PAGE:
Some methodological limitations need to be considered. First, the sample size was limited to 20 patients. As ALS MRI studies suffer from high costs and high drop-out rates due to increasing disability of patients (50), many published unicenter ALS MRI studies included samples smaller than 20 ALS patients (12, 41, 52, 53). Second, the MRI magnetic field strength was 1.5T. Although MRI magnetic field strength of 3T may have been beneficial, 1.5T still was sufficient for the detection of gray matter alterations in ALS MRI studies (11, 12, 22, 41, 54). Third, by the use of a more conservative ROI based approach than a vertex-based approach, the study may have failed to detect very focal cortical thinning inside of the ROIs. However, this approach did not only reduce the influence of false positive results but still successfully detected cortical thinning. Fourth, MUNIX scores were not assessed in leg muscles. However, this study is the first cross-sectional and longitudinal study combining cortical thickness analysis with both ALSFRS-R and MUNIX with respect to the individual patient. Fifth, longitudinal monitoring of biomarkers was limited to four patients of the sample due to high disability (n = 6), death (n = 4), lack of T1 data (n = 6). Still, our long-term biomarker monitoring analysis is unique, as to our knowledge, none of the published longitudinal MRI studies showed longitudinal courses of both MRI cortical thickness and MUNIX biomarkers using as many repeated measures in a time course longer than 18 months as presented in the current study. Moreover, most MRI studies focused on group analysis irrespective of the individual patient (9, 10, 14–17), although the individual perspective has been increasingly demanded in ALS neuroimaging research (6, 24, 55, 56).
The present study demonstrated that MRI is a potential biomarker for the differentiation of individual states of cortical thinning in an ALS sample including young-onset and slow progressive patients. Longitudinal monitoring of MRI, clinical, and neurophysiological biomarkers in the same patient reveal substantial differences in temporal dynamics. Combinatory biomarker use contributes a substantial gain of information about individual state of disease beyond group averages. Future studies may expand the idea of combining neuroimaging techniques with other clinical or molecular biomarkers to deepen our understanding of multisystem/multifactorial ALS disease progression.
AW: substantial contribution to the conception and the design of the study, acquisition, analysis, interpretation of the MRI data, and composition of the manuscript. AK and DB: substantial contribution to the conception of the study, data acquisition, interpretation of the data, and revision of the manuscript. IK, TG, SJ, WS-M, T-HB, and UB: substantial contribution to the conception of the study, acquisition, analysis, and interpretation of clinical and neurophysiological data, and revision of the manuscript. SJ, OH, AK, DB, WS-M, and UB: care for ALS patients in outpatient clinic, treatment concept. MG: substantial contribution to the conception of the study, supervision of MRI data analysis and data interpretation, and revision of the manuscript.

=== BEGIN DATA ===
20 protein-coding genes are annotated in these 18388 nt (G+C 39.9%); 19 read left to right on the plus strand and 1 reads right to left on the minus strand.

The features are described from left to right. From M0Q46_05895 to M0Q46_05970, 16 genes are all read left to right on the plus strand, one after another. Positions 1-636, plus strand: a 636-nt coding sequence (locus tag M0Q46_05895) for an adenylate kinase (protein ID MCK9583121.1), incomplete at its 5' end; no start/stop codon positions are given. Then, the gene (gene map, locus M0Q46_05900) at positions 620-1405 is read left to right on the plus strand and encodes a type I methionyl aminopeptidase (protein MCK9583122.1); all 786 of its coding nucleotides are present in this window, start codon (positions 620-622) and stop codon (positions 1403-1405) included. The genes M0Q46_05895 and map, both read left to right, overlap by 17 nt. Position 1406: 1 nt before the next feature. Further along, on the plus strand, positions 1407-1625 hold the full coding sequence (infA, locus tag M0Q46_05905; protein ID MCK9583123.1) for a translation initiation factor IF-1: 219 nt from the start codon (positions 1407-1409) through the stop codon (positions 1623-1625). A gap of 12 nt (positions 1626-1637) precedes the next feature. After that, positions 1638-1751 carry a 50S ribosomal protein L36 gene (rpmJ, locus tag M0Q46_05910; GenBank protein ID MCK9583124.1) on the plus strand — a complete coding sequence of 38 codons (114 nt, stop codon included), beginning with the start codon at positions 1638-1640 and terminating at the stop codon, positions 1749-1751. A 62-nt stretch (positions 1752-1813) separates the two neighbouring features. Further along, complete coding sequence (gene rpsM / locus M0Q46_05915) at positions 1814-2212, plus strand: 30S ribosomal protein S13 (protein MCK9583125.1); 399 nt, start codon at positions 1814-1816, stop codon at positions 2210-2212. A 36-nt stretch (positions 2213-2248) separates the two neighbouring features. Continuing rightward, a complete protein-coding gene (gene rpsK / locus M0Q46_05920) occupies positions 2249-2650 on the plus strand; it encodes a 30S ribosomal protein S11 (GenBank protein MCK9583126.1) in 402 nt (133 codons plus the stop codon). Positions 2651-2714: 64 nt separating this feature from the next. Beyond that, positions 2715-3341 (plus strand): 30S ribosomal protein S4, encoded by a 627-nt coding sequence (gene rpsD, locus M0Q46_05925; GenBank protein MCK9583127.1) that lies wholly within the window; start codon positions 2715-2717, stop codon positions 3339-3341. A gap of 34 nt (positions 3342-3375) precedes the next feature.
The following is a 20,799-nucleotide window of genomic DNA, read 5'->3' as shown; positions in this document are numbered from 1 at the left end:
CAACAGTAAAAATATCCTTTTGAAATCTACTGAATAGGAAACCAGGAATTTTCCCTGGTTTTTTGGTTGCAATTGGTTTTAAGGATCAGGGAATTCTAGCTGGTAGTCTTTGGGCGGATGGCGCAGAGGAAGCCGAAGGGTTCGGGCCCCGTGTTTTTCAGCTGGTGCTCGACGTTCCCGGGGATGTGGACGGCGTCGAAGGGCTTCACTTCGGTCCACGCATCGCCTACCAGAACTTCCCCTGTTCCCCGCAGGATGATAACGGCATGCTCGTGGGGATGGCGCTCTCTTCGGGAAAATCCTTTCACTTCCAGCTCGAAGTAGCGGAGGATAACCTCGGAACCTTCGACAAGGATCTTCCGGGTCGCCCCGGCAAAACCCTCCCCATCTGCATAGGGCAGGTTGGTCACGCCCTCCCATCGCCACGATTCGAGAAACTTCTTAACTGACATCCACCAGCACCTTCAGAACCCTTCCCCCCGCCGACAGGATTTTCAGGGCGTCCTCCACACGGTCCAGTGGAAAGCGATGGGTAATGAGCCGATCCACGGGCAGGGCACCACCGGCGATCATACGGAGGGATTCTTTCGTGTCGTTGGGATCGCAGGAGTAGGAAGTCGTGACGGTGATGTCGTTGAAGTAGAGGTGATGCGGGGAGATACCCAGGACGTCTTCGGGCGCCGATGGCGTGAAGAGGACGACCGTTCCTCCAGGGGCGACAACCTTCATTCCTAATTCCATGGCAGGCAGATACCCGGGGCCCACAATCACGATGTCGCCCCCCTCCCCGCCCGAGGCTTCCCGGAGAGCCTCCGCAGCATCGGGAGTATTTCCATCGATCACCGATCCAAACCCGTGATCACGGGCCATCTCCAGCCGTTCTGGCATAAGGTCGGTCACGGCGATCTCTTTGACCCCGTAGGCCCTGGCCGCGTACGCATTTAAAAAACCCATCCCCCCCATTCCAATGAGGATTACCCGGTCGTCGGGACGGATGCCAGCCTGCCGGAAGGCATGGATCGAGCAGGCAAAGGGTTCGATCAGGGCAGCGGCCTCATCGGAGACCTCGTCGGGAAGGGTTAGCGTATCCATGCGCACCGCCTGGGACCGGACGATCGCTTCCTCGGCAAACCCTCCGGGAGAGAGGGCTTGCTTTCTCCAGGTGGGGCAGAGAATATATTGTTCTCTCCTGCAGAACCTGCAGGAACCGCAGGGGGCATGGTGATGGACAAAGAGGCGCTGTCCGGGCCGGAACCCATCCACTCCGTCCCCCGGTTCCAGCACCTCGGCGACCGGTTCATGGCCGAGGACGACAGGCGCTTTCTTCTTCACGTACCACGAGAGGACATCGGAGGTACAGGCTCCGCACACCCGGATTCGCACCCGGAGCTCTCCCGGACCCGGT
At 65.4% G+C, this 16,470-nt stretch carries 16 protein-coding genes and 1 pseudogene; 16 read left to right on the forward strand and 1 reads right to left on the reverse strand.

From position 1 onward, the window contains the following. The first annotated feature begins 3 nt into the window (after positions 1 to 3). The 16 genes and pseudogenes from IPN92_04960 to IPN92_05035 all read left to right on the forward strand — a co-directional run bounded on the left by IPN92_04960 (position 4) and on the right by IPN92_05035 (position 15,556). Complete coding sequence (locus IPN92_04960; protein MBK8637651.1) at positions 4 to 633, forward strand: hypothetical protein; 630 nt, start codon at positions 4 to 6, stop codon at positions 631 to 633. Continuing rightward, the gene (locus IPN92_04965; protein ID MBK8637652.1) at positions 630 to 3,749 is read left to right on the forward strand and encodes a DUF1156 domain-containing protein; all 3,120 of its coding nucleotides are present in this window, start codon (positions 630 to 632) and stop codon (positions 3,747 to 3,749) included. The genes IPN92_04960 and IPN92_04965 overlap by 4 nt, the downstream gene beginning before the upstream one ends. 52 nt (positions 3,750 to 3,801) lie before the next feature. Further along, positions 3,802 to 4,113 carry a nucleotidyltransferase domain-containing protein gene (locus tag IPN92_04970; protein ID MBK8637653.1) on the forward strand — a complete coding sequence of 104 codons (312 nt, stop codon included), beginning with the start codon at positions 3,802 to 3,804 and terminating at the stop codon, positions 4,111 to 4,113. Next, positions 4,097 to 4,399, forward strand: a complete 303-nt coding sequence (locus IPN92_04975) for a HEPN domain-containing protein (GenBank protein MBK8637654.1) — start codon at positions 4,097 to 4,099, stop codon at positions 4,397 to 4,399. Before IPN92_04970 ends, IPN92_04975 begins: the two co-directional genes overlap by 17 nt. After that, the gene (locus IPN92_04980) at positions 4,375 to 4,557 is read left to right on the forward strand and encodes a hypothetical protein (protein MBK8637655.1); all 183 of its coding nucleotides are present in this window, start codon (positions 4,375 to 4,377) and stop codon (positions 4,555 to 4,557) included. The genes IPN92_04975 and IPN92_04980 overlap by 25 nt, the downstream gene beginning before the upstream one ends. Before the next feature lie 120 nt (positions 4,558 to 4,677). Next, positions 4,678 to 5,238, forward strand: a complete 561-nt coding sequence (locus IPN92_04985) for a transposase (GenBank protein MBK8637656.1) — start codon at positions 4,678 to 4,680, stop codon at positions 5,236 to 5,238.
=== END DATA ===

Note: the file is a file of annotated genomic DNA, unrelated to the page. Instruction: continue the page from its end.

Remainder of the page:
This work was supported by the German Federal Ministry of Education and Research (BMBF, Project GO-Bio, 031A386).
Conflict of Interest Statement
The authors declare that the research was conducted in the absence of any commercial or financial relationships that could be construed as a potential conflict of interest.
ADM, abductor digiti minimi; ALS, amyotrophic lateral sclerosis; ALSFRS-R, ALS-specific functional rating scale revised; CMAP, compound muscle action potential; G-CSF, granulocyte-colony stimulating factor; LMN, lower motor neuron; MNI, Montreal Neurological Institute; MPRAGE, magnetization prepared rapid gradient echo sequence; MRI, magnetic resonance imaging; MUNE, motor unit number estimation; MUNIX, motor unit number index; PoD, postcentral dorsal; PoV, postcentral ventral; PreD, precentral dorsal; PreV, precentral ventral; ROI, region of interest; SIP, surface interference pattern; SMN, sensorimotor network; SMUP, single motor unit potential; UMN, upper motor neuron.
4. Chio A, Calvo A, Moglia C, Mazzini L, Mora G, PARALS study group, et al. Phenotypic heterogeneity of amyotrophic lateral sclerosis: a population based study. J Neurol Neurosurg Psychiatry (2011) 82:740–6. doi: 10.1136/jnnp.2010.235952
5. Agosta F, Chio A, Cosottini M, De Stefano N, Falini A, Mascalchi M, et al. The present and the future of neuroimaging in amyotrophic lateral sclerosis. Am J Neuroradiol. (2010) 31:1769–77. doi: 10.3174/ajnr.A2043
9. De Albuquerque M, Branco LMT, Rezende TJR, de Andrade HMT, Nucci A, Franca, M. C. F. Jr. Longitudinal evaluation of cerebral and spinal cord damage in Amyotrophic Lateral Sclerosis. Neuroimage Clin. (2017) 14:269–76. doi: 10.1016/j.nicl.2017.01.024
10. Kwan JY, Meoded A, Danielian LE, Wu T, Floeter MK. Structural imaging differences in longitudinal changes in primary lateral sclerosis and amyotrophic lateral sclerosis. NeuroImage Clin. (2013) 2:151–60. doi: 10.1016/j.nicl.2012.12.003
11. Mezzapesa DM, D'Errico E, Tortelli R, Distaso E, Cortese R, Tursi M, et al. (2013). Cortical Thinning and clinical heterogeneity in Amyotrophic Lateral Sclerosis. PLoS ONE 8:e80748. doi: 10.1371/journal.pone.0080748
12. Roccatagliata L, Bonzano L, Mancardi G, Canepa C, Caponnetto C. Detection of motor cortex thinning and corticospinal tract involvement by quantitative MRI in amyotrophic lateral sclerosis. Amyotroph Lateral Scler. (2009) 10:47–52. doi: 10.1080/17482960802267530
13. Schuster C, Kasper E, Matchts J, Bittner D, Kaufmann J, Benecke R, et al. Focal thinning of the motor cortex mirrors clinical features of amyotrophic lateral sclerosis and their phenotypes: a neuroimaging study. J Neurol. (2013) 260:2856–64. doi: 10.1007/s00415-013-7083-z